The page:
Carrington, Harold Edward (1886-1916)
Sherborne School, UK, Book of Remembrance for former pupils who died in the First World War, 1914-1918.
If you have any additional information about this individual, or if you use one of our images, we would love to hear from you. Please leave a comment below or contact us via the Sherborne School Archives website: oldshirburnian.org.uk/school-archives/contact-the-school-...
Credit: Sherborne School Archives, Abbey Road, Sherborne, Dorset, UK, DT9 3AP.
Details: Harold Edward Carrington (1886-1916), born 10 November 1886 at Ankerbold, Derbyshire. Only son of Arthur Carrington JP, VD, of Langdale House, Bedford, and Florence Carrington (nee Binns), of Northam House, Northam, North Devon.
Attended Bedford Grammar School.
Attended Sherborne School (Abbeylands) September 1899-April 1905; 6th form; Longmuir Drawing prize 1903.
Professional Associate of the Surveyors' Institute, and employed in the Government Land Survey Valuation.
WW1, Gazetted Lieutenant, 11th (Service) Battalion, The Devonshire Regiment in March 1915; transferred to 15th (Service) Battalion, The Hampshire Regiment in August 1915; promoted Captain in November 1915. Went to France in May 1916, and appointed Adjutant. Killed in action in the attack on Flers on the Somme front at dawn on 15 September 1916, and buried where he fell north of Delville Wood.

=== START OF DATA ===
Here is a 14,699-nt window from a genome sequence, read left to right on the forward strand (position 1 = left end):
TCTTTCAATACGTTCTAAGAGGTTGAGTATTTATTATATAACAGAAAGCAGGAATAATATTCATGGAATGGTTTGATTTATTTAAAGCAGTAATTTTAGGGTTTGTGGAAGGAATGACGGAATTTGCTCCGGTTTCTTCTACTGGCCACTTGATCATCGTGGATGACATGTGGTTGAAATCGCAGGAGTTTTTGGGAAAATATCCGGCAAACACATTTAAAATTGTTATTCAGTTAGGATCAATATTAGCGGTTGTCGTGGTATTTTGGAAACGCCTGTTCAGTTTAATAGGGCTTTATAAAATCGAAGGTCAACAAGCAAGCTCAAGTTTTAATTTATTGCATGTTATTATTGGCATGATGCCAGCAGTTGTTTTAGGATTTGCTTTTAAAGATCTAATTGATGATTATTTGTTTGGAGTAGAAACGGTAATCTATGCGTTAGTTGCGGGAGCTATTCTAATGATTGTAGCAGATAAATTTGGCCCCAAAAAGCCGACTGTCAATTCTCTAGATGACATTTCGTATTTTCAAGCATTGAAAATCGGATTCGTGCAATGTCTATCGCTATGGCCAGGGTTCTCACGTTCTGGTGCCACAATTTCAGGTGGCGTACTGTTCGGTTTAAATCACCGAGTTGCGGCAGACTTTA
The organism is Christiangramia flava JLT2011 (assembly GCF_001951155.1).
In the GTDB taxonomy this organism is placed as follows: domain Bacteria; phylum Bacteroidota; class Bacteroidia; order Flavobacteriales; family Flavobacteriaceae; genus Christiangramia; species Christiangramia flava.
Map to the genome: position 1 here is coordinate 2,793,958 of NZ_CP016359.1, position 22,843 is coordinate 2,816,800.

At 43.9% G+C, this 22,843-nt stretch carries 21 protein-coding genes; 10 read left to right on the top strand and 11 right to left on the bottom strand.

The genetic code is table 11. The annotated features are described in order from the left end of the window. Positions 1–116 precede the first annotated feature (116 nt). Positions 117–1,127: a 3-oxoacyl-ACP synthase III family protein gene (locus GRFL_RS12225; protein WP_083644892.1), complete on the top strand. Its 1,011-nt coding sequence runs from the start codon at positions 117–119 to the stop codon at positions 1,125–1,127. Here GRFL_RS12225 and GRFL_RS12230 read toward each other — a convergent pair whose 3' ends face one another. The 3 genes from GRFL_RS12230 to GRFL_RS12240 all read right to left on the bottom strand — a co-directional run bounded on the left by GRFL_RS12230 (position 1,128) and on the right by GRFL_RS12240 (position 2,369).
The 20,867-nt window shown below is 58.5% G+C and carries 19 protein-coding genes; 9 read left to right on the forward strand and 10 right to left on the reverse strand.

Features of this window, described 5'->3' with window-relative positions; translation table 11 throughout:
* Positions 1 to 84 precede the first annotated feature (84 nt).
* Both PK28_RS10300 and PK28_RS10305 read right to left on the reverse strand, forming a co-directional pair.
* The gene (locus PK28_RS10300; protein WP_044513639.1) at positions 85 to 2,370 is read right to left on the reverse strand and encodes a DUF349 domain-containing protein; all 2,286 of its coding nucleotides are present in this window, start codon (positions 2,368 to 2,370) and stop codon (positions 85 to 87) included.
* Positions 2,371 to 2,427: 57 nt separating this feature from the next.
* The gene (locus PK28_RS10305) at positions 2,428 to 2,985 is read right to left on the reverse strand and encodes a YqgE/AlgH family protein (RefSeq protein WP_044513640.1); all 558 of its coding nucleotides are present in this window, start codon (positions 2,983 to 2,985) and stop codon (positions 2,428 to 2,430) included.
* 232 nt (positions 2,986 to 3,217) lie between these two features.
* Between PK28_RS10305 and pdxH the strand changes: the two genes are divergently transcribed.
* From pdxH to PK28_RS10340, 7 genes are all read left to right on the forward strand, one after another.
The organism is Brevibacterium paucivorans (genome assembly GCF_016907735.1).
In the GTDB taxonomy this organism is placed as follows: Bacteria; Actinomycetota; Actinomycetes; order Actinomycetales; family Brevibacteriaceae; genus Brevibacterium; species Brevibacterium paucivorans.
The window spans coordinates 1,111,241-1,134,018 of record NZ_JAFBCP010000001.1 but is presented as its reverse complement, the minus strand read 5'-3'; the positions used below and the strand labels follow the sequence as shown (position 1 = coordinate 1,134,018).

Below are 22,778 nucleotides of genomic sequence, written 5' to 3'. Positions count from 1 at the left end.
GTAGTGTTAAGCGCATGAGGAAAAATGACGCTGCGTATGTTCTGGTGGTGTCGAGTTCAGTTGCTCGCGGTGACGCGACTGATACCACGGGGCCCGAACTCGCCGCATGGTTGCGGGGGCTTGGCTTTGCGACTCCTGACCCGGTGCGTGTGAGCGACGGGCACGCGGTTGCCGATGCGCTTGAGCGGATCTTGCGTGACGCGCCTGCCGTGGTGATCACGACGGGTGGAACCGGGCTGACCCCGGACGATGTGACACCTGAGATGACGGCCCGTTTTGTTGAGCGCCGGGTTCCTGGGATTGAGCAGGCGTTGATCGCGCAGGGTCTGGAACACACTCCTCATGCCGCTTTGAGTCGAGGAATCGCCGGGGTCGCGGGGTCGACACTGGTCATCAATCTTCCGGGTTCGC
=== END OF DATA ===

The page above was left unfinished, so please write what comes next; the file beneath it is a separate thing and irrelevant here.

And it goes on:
Thiepval Memorial, Pier and Face 7 C and 7 B www.cwgc.org/find-war-dead/casualty/1542353/CARRINGTON,%2...
Northam churchyard, Devon.
Sherborne School: War Memorial Staircase; Book of Remembrance; Abbeylands roll of honour. A. Carrington donated £5 towards the Sherborne School War Memorial in memory of his son, Capt. H.E. Carrington.
His Colonel wrote to Carrington's father: "Your son was killed just before the battalion attacked on 15 September. It was due to him almost entirely that the battalion obtained their assembly formation with little trouble and practically no loss. I believe he was standing behind his men when he was shot by a machine gun through the head and died instantaneously. I cannot tell you how sorry we all were. He was without doubt the most popular officer of the battalion. During the months he acted as Adjutant he had a great deal of work to do, and always did it to my entire satisfaction. He was devoted to the regiment, and I am sure that had he lived for an hour longer, would have died content in the knowledge that his men did all that was asked of them, though at a heavy cost. He was a first-rate officer, keen and knowledgeable, and with brother officers, I mourn the loss of one of England's most gallant sons."